CROTHERSVILLE

Crothersville freshman Josh Thomas hates to lose.

Whether it’s a shooting drill, or a live-game situation, Thomas leaves everything on the hardwood in an effort to come out on top.

By the end of practice, you won’t find a jersey saturated with more sweat on another vest.

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Thomas’ name has traveled quickly around the Southern Athletic Conference, with the first-year varsity player making a name for himself just five games into the 2016-17 season.

The 6-2 shooting guard is averaging 22 points and nine rebounds per game this season.

In the second game of his career, Thomas dropped 34 points against Medora before following up with 32 the next day at Shoals.

“I thought (coming into the season) I would do pretty well my freshman year,” Thomas said. “I’m only going to get better and improve by my senior year. Varsity is a lot more difficult to get the ball up the court compared to middle school. It has been a big change.”

While the Tigers are glad to have him, Thomas — who grew up in the Crothersville school system — almost chose to attend Scottsburg High School before the start of the school year.

“When he first said he was coming back, it was almost like when you see a kid sign to your favorite college,” Tigers coach Greg Kilgore said. “Josh called me earlier in the summer and asked if he could come back to Crothersville. He hadn’t enrolled as a freshman anywhere yet, so it was OK for him. My first question for him was what changed his mind. He said he would miss some of his teammates and classmates since he’d been here for eight years of school already.”

Thomas said playing at Crothersville seemed like the right fit.

“The community is great here,” he said. “I’ve been here since kindergarten. I felt like I shouldn’t leave.”

Kilgore, who coached junior varsity for eight years before taking over the varsity position for the 2012-13 season, said he has never had a young talent like Thomas before.

“(Opposing coaches) have all said he’s a special kind of player,” Kilgore said. “He’s hard to prepare for and hard to defend. His energy makes him that special player. He plays a lot of basketball. He’s one of those kids you see on a Sunday afternoon shooting — maybe by himself — for two or three hours.

“There are so many different outreaches for kids these days, and Josh just loves the game so much, he concerns himself with it more than other outlets he could have.”

Thomas currently leads Jackson County with 110 points scored on the season.

He’s shooting 58 percent from two-point range and 38 percent from the field on 101 total shots. He’s 73 percent from the free throw line on 33 shots.

“He does a good job with shot fakes to create shots and get to the foul line and to the rim,” Kilgore said. “If his 3s ever start falling in games, I think he could be around a 30-point-per-game scorer.”

While Thomas’ numbers are high, he doesn’t particularly look to shoot first.

“I try to help out the team and get them involved,” Thomas said. “I want to be an all-around player. We do a lot of plays, but I don’t think they’re mostly through me. We try to work the ball around.”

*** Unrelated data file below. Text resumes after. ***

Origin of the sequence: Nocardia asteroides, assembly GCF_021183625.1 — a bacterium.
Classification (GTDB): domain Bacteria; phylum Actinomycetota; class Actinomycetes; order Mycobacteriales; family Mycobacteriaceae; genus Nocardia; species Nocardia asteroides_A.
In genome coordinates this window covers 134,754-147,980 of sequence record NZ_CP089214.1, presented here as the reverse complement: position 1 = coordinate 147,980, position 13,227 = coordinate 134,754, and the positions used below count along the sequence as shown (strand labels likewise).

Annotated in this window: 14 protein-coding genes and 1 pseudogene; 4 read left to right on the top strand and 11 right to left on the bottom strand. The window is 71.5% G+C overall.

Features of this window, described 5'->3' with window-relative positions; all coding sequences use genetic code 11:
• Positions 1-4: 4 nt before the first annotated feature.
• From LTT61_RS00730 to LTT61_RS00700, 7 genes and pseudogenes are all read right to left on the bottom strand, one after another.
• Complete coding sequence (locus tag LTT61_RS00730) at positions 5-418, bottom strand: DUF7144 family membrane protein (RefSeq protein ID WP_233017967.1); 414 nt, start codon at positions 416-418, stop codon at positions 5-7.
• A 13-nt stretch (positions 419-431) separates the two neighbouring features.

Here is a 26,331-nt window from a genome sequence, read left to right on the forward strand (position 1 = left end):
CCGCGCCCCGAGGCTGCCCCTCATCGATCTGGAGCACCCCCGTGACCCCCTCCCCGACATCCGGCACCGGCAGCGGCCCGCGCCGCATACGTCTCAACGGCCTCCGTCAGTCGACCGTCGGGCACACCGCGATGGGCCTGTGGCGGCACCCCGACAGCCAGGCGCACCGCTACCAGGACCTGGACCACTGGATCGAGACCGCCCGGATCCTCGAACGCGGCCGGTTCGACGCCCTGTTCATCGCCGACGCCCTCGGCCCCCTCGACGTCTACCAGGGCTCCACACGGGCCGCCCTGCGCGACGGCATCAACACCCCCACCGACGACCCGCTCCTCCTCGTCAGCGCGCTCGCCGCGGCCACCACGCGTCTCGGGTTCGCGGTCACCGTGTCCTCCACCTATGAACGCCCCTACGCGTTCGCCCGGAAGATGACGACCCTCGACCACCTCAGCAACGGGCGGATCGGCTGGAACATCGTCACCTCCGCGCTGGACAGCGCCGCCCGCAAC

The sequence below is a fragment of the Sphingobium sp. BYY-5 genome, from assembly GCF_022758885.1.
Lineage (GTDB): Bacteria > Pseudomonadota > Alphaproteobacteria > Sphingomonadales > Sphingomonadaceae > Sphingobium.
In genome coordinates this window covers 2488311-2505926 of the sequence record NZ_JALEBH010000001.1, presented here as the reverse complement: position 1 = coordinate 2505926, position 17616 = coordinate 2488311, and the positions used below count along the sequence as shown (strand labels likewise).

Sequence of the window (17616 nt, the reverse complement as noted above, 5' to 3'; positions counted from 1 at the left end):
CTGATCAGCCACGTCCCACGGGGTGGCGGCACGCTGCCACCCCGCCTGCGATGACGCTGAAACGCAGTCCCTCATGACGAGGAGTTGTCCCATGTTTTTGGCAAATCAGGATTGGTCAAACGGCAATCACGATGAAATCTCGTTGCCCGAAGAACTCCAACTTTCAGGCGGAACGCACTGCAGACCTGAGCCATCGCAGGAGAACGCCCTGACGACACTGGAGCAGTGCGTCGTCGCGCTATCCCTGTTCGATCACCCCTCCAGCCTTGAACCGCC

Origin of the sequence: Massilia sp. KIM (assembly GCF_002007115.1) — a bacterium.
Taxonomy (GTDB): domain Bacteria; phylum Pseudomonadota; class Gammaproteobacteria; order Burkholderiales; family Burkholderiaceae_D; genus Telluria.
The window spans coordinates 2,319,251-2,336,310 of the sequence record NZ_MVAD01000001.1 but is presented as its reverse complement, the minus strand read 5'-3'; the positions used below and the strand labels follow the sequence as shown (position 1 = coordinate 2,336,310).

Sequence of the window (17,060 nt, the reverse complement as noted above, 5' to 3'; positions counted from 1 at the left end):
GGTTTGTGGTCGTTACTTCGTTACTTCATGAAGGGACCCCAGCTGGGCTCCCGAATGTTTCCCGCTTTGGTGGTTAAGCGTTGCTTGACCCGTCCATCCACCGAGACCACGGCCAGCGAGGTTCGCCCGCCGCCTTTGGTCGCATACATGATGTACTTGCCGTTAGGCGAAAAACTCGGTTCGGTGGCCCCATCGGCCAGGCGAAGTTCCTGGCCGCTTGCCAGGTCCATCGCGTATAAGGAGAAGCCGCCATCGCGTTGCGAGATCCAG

While his scoring ability has taken notice, Thomas has also pulled down 45 total rebounds while accumulating 18 steals and two blocks.

“A lot of his scoring feeds off his defense,” Kilgore said. “When you look at the numbers a little deeper, he’s averaging a good number of rebounds. Usually, three or four of those are offensive.”

The Tigers (1-4) have played more competitively this season, with three of their losses coming to 10 points or less with almost an entirely new starting five.

Kilgore said that he wasn’t sure how Thomas’ teammates would respond to the freshman’s role coming in.

So far, no problems have arisen with Thomas at the helm.

“One thing I was a little bit worried about coming into the season was how the seniors and juniors would buy into having a freshman as our leading scorer,” Kilgore said. “I think that a lot of upperclassmen would think that they’ve paid their dues and deserve to fill that role. We haven’t faced any issues like that at all. The kids seem more than willing to share the ball with Josh and almost promote the fact that he’s our best player.

“He’s the epitome of a good teammate. He works harder in practice than anyone. I think that some of the other kids are working harder just because he’s now a part of the program. Hopefully, that doesn’t only spill over to the upperclassmen but down to the younger kids, as well.”

With time to develop his game, Kilgore looks forward to how Thomas develops on and off the court.

“By the end of this season, I want him to be a more vocal leader,” Kilgore said. “I’ve tried to push that on him, but the thing right now is, ‘Coach, these older guys won’t listen to me.’ He’s a leader by example, but I think the kids will listen to him because he has the knowledge and the drive to be that kind of leader. They know he can help get us where we want to be this year and the next two to three years. I’m really excited to coach him and seeing where he can get as a player and student.”

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Jordan Morey is sports editor at The (Seymour) Tribune. He can be reached at jmorey@tribtown.com or 812-523-7069.